The delivery of the MT binding materials to MTs can be a step in the transport of the substance to other types of cells. By way of example, MT associated transport is believed to be involved in the neuronal transport of substances. Thus, by associating a substance such as nucleic acid or a protein with the VP22, transport of the substance to such cells can be achieved by virtue of the VP22 binding to the MTs.
Generally, the VP22 protein or fragment thereof can be coupled to the coupling partner by chemical or recombinant DNA techniques.
In this aspect of the invention, the coupling partner substance, where it is a polypeptide, can preferably be expressed as a fusion with the VP22. Preferred embodiments include fusion proteins each resulting from expression in a recombinant host cell of a polynucleotide sequence of which part encodes part of all of the amino acid sequence of the VP22 protein and another part encodes part or all of the amino acid sequence of a coupling partner polypeptide.
In these embodiments, the nucleic acid encoding the fusion protein only needs to be transfected into a portion of cells in a population as the VP22 fusion is secreted and taken up into untransfected cells. In the cells transformed with VP22, its expression can be controlled using tissue specific or inducible promoters.
Alternatively, the VP22 and the substance can be covalently coupled or non covalently associated, e.g. using lipid based vehicles, and directly exposed to the target cells. In particular, this allows non peptidyl molecules, such as nucleic acid, drugs or markers (in addition to or as alternatives to proteins) to be associated with VP22 and be taken up into a population of cells, without the need to express the VP22 and the associated molecule in at least a part of the population of cells to which delivery of the VP22 and/or the associated molecule is desired.
In certain embodiments the partner can be coupled by chemical crosslinking, in per se known manner, e.g. by standard techniques involving covalent attachment for example to exposed tyrosine residues of the VP22 protein or to the epsilon-amino groups of lysine residues or the carboxyl groups of aspartate and glutamate residues.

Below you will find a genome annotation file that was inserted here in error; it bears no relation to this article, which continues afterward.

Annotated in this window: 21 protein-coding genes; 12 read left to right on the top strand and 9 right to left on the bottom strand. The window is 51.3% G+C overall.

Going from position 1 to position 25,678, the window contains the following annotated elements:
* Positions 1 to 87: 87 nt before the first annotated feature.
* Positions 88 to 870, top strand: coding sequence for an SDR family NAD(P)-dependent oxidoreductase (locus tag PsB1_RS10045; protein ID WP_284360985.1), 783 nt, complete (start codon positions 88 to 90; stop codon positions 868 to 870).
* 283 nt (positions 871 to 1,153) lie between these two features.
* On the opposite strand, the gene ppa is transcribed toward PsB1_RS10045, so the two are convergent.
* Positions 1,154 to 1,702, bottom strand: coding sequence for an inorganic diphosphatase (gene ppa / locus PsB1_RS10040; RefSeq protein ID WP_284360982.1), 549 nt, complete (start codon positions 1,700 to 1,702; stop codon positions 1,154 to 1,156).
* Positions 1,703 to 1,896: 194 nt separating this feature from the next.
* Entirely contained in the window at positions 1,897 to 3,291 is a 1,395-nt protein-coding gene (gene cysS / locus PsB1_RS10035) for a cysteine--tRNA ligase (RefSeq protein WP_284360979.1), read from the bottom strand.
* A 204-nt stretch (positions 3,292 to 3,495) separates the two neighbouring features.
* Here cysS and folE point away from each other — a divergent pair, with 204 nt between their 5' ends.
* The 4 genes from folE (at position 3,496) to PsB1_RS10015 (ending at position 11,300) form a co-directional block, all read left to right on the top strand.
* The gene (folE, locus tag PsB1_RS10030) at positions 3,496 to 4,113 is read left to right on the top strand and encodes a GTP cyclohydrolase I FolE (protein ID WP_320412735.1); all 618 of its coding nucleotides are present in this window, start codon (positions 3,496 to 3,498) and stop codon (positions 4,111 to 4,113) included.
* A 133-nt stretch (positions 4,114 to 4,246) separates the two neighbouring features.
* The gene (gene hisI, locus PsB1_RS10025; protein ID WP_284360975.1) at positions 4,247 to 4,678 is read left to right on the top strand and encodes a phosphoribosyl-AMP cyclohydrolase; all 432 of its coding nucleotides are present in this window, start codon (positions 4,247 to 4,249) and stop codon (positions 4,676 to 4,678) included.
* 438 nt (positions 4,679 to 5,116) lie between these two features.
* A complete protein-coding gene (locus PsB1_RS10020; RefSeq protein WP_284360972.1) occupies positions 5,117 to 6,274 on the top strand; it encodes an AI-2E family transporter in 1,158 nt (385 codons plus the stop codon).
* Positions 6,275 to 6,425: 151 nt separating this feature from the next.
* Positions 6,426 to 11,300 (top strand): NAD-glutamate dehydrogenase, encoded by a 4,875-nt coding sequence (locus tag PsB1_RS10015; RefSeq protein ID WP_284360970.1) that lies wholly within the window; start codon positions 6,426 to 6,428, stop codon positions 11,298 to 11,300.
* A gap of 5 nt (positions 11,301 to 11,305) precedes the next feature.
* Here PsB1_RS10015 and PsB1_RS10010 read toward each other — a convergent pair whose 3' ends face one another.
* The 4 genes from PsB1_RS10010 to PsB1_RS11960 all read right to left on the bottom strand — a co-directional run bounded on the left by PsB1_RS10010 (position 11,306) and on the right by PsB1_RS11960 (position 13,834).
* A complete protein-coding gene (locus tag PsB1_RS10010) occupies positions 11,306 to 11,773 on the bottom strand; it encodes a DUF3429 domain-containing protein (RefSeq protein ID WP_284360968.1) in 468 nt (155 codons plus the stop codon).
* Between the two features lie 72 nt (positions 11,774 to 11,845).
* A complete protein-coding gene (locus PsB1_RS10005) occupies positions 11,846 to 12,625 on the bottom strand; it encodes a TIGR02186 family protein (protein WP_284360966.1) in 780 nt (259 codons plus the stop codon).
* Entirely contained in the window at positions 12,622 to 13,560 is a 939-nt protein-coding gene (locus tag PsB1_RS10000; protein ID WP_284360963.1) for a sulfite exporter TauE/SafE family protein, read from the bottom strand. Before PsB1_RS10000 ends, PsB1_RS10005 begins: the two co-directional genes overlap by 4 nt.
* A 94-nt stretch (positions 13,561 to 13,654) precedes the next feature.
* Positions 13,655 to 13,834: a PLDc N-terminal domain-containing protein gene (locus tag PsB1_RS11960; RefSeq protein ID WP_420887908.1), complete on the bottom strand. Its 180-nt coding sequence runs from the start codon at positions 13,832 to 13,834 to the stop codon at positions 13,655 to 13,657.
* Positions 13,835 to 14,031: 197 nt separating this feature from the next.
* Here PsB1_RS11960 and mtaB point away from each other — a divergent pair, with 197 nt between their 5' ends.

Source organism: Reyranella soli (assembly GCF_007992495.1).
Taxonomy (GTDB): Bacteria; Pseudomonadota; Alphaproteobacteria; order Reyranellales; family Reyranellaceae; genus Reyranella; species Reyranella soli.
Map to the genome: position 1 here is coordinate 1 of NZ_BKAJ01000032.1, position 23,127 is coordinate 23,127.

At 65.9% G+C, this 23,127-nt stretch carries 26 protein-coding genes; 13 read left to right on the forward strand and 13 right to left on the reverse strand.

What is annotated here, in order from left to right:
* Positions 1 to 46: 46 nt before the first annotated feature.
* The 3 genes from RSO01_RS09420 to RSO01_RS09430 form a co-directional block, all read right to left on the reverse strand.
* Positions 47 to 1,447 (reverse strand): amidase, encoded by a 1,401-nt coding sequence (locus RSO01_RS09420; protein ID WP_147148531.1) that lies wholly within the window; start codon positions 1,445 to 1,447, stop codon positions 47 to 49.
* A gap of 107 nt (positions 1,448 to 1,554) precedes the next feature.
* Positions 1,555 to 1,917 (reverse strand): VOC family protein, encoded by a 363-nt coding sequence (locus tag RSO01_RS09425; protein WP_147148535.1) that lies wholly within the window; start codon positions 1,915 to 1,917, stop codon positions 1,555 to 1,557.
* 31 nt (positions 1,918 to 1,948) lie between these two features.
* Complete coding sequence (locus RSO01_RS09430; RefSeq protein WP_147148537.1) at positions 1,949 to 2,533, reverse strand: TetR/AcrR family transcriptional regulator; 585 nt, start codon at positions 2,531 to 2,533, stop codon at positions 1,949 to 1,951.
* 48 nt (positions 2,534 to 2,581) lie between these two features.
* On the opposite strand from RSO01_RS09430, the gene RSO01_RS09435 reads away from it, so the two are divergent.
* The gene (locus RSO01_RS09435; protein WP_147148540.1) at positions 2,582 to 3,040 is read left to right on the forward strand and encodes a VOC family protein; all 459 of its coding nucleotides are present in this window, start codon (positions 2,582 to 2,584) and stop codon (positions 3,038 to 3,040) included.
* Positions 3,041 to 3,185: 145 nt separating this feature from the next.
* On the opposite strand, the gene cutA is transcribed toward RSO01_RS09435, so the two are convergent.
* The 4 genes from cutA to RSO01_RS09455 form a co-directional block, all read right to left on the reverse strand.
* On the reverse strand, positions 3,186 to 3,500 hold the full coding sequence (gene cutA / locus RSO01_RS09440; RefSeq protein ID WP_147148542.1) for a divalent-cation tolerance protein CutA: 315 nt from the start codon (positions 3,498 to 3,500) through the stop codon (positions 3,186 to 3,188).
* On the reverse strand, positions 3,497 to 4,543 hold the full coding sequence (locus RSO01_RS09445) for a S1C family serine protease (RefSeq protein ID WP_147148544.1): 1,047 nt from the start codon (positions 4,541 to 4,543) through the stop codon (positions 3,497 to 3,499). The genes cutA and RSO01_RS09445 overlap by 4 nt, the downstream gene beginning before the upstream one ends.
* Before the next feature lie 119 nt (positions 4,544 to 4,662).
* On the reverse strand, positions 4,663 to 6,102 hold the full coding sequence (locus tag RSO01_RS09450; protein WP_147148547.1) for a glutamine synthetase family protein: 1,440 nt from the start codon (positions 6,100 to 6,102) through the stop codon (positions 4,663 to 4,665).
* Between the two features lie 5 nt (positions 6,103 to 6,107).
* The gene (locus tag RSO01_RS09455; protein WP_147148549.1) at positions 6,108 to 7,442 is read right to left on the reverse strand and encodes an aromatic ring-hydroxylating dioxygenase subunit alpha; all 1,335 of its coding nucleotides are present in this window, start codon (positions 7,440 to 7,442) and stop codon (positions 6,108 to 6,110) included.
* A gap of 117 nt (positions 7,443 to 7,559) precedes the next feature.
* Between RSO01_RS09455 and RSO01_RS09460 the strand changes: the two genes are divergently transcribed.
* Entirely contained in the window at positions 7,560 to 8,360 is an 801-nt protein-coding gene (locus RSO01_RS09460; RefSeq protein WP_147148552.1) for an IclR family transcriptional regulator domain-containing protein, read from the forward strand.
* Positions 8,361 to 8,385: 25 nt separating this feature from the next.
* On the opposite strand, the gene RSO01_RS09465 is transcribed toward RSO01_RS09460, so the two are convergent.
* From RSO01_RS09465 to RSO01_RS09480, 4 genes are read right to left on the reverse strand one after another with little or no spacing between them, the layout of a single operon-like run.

In a further aspect, the present invention provides VP22 variants having a transport property associated with full length VP22, but which are substantially incapable of binding to microtubules. These VP22 variants can be based on the insertion, addition, deletion or substitution of one or more amino acids in the region of VP22 corresponding to amino acid residues 119 to 192 to reduce or eliminate VP22 binding to microtubules, while retaining another biological activity of VP22 such as the transport property. One such example with much reduced MT binding is provided by e.g. a VP22 deletant in respect of aminoacids 160–173 of VP22 of HSV1, Other examples can also be provided by varying the amino acid sequence of the VP22 protein, e.g. by manipulation of the nucleic acid encoding the protein or by altering the protein itself. By way of example, non conservative alteration of the VP22 amino acid sequence at one or more amino acid residues in a region of VP22 associated with MT binding activity, e.g. aminoacid residues 160–173 of VP22 of HSV1, can be used to reduce or eliminate that activity. Alternatively, the VP22 variants can be engineered to reduce or eliminate the MT binding activity by modification elsewhere in the molecule, where such modification results in the disruption of the determinant of VP22 responsible for MT binding.
In cells expressing VP22, binding of the protein to MTs prevents this portion of the VP22 from being secreted and serving as a transport protein, e.g. where the VP22 is expressed as a fusion with a protein for delivery to other cells. Accordingly, engineering variants of VP22 that lack the MT binding property, but which retain the transport property can be usefully employed to improve the efficiency of the transport, where MT binding is not required.
In a further aspect, the present invention provides the use of VP22 variants as defined above as transport proteins, in ways analogous to the uses and properties of VP22 out in application WO97/05265.
The present invention is further described by way of example with reference to the accompanying Figures, in which:
An active portion of the VP22 polypeptide means, in the context of those parts of this specification in which proteins having microtubule-binding functionality are of concern, a peptide that comprises less than the full length sequence of VP22 (and optionally comprises further sequence, e.g. not derived from the sequence of VP22 but from the sequence of a polypeptide fusion coupling partner) but which retains a property of binding to microtubules.